My last post was an introduction to how the design process begins.  After that beginning, where I measure the existing building and site and then build a digital model of what's there already, is when the back-and-forth with the client really begins.  

The middle of the process is when I create design options and work through the project's issues with the client.  It's when we find the best layout, talk about qualities like light, air, and materials, and select finishes and colors.  For more on this, you can go to the sidebar on this page and download our white paper "The Design Process".

Once the design is settled, that marks the end of the design process for the client.  For me, it's time to put together the final drawings and details for permits and construction.  This involves the design at a deeper level.  I'll need to figure out the structure and how all the various construction materials will come together to keep the building safe, warm, and dry.

For me, the first step is to create a cartoon version of the drawings I'll need.  This helps me get an idea of how much work is involved, and keeps the set organized.  As I've said in a previous post, clear communication is very important.

Of course, this is only a rough idea of what I'll need to do.  As I develop the larger-scale drawings, such as plans and building sections, I'll identify additional areas that need to be enlarged to show more detail.

Here are the same sheets I sketched above, in their final form:

You can see that some things have been shifted around, added, and removed.  A few other sheets were created to hold additional drawings, too.  

There are three types of drawings here.  First is the zoning permit drawing (below).  

Zoning is concerned with the overall size of a building, its use, and its placement on the site.  The sheet shows a site plan, and describes the building height and its overall relationship to the lot lines.  It also shows what the outside of the building (or in this case, the additions to the existing building) will look like.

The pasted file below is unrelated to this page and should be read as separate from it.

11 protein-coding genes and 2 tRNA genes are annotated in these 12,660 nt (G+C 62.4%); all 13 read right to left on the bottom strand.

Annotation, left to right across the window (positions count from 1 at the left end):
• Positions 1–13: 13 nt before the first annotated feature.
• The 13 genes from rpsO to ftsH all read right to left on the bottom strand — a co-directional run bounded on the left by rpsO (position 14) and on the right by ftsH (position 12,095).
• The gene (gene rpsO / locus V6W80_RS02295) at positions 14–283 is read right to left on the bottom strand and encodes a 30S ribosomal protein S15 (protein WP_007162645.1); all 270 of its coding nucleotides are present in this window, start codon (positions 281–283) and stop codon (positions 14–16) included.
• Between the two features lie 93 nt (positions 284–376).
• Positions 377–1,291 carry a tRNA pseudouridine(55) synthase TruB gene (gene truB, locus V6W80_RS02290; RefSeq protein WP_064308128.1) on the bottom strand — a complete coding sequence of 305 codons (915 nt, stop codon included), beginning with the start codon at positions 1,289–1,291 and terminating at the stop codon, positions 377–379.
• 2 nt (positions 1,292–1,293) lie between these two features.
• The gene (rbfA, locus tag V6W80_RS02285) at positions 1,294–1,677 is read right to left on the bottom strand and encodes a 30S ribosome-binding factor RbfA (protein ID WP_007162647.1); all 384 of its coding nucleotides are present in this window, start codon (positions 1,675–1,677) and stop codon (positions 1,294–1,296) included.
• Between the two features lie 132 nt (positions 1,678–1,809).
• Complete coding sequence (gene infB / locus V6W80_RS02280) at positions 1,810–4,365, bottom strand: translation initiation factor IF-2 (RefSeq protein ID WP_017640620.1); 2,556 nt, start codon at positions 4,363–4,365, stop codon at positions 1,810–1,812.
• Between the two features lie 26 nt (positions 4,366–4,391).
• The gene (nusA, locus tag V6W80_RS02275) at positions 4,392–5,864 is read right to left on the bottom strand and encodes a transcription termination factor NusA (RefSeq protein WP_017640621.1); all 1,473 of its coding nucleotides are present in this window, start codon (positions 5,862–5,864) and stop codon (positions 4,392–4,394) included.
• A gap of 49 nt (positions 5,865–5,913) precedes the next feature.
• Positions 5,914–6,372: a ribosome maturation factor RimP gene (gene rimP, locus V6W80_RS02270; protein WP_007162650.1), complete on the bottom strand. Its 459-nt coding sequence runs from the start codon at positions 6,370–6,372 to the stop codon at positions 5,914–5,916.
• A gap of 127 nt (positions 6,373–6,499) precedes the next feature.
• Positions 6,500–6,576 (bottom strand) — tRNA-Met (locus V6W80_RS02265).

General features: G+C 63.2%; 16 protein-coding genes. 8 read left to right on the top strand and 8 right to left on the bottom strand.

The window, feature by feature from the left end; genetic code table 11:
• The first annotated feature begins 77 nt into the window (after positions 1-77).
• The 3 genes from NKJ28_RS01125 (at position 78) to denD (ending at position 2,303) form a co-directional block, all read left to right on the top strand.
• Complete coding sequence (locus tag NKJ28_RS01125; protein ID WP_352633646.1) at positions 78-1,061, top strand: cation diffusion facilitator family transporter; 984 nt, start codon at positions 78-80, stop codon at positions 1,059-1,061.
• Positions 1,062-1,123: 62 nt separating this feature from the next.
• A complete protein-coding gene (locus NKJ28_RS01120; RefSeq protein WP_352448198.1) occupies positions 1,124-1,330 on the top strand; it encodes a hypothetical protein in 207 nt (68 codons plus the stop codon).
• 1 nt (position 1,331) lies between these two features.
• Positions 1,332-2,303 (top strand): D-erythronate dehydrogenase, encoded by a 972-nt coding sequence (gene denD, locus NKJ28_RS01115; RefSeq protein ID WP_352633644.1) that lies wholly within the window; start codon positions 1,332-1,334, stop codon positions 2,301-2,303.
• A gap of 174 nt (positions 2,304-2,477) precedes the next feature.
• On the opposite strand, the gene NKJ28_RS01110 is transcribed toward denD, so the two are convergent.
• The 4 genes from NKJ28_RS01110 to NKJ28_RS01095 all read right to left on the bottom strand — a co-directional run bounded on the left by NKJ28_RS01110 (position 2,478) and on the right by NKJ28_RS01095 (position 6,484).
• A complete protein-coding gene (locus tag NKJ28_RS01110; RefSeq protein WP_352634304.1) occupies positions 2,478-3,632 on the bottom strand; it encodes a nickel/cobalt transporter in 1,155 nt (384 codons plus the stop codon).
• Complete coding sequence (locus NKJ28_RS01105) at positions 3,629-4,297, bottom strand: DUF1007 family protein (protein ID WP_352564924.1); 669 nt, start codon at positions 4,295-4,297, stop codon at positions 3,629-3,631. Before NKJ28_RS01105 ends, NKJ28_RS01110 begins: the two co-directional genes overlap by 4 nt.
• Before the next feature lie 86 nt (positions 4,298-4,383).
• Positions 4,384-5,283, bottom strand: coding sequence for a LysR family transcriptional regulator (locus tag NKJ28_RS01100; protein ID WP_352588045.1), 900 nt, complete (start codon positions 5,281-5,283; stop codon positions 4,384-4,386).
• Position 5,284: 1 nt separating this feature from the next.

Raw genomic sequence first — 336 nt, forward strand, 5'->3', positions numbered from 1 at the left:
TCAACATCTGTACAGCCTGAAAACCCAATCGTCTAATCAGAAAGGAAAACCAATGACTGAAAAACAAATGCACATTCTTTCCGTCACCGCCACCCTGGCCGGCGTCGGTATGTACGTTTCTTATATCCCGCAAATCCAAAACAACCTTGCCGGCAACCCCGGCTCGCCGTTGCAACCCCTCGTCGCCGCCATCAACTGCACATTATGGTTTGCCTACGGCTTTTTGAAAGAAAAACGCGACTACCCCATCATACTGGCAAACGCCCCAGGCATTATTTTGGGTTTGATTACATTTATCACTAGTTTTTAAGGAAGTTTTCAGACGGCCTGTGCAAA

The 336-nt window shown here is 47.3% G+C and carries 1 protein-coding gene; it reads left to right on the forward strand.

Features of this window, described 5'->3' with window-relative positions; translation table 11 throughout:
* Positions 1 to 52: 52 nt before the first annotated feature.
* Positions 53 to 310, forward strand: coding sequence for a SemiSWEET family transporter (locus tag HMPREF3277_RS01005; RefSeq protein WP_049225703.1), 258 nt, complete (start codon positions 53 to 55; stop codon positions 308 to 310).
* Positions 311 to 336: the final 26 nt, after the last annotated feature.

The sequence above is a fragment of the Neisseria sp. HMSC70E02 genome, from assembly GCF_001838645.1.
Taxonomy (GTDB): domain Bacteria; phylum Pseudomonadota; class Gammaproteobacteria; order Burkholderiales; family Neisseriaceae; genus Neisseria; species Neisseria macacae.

The second type of drawings are for the building permit.  They include plans and sections (the two sheets on the left side, above) as well as details (below).  The building permit review is concerned with how the building is built--its structure, materials, and fire safety.  So these drawings show the size and type of structure to be used.  They describe the interior and exterior finish materials.  And finally, they describe the way in which things will be put together in order to keep out rain, keep in heat, and keep fire from spreading to the neighbors.

The third type of drawing is used primarily for construction.  For this project, that means enlarged views of the kitchen and bathrooms, which are useful for the installers so they know what goes where.  In the kitchen, the cabinets are shown and are dimensioned.  In the bathrooms, things like towel bars, mirrors, and hooks are indicated.  This gives the client a chance to see where everything will be, and then transfers this knowledge to the contractor during construction.

After everything is drawn, I print a set to check for any errors.  Then final prints are made and are submitted to the city for review and approval, along with all the proper forms and signatures.  This set is with the city now; hopefully we'll get our permits soon and get started with construction!